Varoufakis' address is part of a campaign that Progressive International launched last Thursday at the People's Forum in New York City, where scholars and policymakers from around the world met "to present, deliberate, and develop proposals for a New International Economic Order fit for the 21st century."

In a pair of videos shared Monday, Jayati Ghosh, a professor of economics at the University of Massachusetts Amherst and one of the thinkers who participated in last week's discussion, stressed the need to ditch neoliberal policies, to "claw back some of the rights that we have lost over the past 50 years, and to reinvent what we see as a just, equitable, sustainable, viable international economy."

To start with, policymakers must "undo the major privatizations" of the past half-century, said Ghosh. Alluding to the ongoing refusal of wealthy countries and pharmaceutical corporations to share know-how and transfer technology that would enable the expanded production of Covid-19 vaccines, tests, and treatments, she also called for action to address "the concentration of knowledge, which has become something that is actually obscene and actively killing people."

As part of its campaign to win a fresh U.N. declaration on a NIEO by 2024, Progressive International has also launched The Internationalist, a subscription-based newsletter featuring exclusive interviews; accounts of struggle from trade union, social movement, and political leaders; academic research; translations; art; and more.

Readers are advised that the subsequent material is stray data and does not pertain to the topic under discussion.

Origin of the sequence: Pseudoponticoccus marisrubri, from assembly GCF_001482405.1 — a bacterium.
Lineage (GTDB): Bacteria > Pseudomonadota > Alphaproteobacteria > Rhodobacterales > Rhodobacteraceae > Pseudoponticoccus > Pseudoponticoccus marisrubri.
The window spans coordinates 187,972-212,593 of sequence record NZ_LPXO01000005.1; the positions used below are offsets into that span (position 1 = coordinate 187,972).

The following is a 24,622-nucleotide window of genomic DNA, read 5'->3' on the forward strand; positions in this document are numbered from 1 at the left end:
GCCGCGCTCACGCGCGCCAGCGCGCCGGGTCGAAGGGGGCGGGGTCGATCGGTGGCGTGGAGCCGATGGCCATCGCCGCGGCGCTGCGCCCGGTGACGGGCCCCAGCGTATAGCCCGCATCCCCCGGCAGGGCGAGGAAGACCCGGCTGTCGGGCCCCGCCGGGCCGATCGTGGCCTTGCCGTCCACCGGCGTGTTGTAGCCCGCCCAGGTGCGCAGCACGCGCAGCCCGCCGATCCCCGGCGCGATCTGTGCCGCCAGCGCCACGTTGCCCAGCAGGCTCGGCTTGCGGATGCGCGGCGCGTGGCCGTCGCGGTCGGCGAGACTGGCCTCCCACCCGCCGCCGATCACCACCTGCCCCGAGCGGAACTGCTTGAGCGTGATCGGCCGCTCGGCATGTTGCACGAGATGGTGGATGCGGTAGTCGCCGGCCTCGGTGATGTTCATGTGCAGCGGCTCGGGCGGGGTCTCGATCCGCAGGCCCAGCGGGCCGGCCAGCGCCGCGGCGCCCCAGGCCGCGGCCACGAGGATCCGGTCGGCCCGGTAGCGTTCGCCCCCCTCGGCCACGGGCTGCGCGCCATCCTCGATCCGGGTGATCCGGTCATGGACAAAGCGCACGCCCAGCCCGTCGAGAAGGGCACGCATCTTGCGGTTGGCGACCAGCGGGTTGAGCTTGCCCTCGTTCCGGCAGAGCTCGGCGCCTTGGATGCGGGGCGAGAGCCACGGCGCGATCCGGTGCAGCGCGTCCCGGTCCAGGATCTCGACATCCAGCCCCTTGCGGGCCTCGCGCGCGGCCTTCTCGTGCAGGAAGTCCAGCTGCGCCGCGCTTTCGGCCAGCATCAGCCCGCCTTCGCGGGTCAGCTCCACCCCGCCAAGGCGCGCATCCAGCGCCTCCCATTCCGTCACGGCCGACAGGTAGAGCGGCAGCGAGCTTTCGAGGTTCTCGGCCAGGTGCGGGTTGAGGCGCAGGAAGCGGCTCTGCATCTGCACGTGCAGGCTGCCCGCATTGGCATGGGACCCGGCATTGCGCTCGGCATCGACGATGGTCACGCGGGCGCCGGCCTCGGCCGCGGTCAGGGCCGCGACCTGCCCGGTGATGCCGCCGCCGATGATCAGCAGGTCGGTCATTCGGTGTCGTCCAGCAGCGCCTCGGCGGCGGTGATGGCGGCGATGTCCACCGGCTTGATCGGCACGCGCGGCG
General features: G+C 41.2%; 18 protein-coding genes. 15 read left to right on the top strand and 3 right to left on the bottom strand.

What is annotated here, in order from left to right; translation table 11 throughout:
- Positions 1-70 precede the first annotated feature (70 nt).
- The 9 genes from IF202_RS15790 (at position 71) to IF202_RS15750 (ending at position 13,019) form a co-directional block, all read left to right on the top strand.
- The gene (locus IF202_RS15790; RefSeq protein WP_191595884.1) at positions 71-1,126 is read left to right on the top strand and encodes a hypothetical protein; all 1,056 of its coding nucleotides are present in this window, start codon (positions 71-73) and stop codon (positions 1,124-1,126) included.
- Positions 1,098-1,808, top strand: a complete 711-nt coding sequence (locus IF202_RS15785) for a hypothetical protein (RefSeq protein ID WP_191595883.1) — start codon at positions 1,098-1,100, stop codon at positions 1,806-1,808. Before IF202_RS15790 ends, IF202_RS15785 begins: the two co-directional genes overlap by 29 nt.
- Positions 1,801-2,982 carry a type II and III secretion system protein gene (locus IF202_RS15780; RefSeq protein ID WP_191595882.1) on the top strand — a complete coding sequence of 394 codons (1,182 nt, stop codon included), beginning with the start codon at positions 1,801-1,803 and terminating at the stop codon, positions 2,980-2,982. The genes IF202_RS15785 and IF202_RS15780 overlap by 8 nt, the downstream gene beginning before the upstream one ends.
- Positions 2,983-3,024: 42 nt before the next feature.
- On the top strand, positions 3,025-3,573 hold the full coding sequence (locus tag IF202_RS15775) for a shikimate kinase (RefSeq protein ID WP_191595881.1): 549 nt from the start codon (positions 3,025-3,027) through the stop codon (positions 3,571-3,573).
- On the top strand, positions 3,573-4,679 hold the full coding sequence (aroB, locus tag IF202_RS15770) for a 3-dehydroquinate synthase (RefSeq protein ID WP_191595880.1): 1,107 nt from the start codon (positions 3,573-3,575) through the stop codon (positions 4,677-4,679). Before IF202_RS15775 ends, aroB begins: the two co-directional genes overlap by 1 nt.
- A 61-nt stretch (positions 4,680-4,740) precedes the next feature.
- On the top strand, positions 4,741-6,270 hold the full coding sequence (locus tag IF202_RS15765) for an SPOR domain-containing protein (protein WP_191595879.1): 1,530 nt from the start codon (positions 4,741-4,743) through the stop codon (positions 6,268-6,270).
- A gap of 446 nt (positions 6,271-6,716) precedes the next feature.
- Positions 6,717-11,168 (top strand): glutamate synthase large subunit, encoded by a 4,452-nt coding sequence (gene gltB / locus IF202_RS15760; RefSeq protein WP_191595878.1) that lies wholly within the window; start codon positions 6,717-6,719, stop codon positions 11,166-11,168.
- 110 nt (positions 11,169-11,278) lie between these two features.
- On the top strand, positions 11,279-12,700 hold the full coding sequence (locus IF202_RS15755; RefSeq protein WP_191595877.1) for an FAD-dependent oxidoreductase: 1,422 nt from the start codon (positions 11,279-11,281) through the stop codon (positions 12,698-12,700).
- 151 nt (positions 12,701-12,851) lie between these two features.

The latest edition includes an interview with Andres Arauz, an economist and former minister of knowledge and human talent under ex-Ecuadorian President Rafael Correa. The conversation with Arauz, who narrowly lost the 2021 presidential election in Ecuador and was part of last week's panel convened by Progressive International, focuses on the "political economy of under-development in the Global South."

During last week's event, Yusnier Romero Puentes, deputy permanent representative of Cuba to the U.N., announced that the Cuban government had invited Progressive International to host a NIEO-focused summit in Havana on January 25, 2023.

Progressive International general coordinator David Adler told the audience that "we are again in a moment of rapid geopolitical transformation with the end of the unipolar domination of the United States--but we lack a common vision of the multipolar world that is now in formation."

"Next month in Havana, we will bring together governments, political representatives, popular movements, scholars, and policymakers to start the process of constructing that common vision and building the power to bring it about," he added.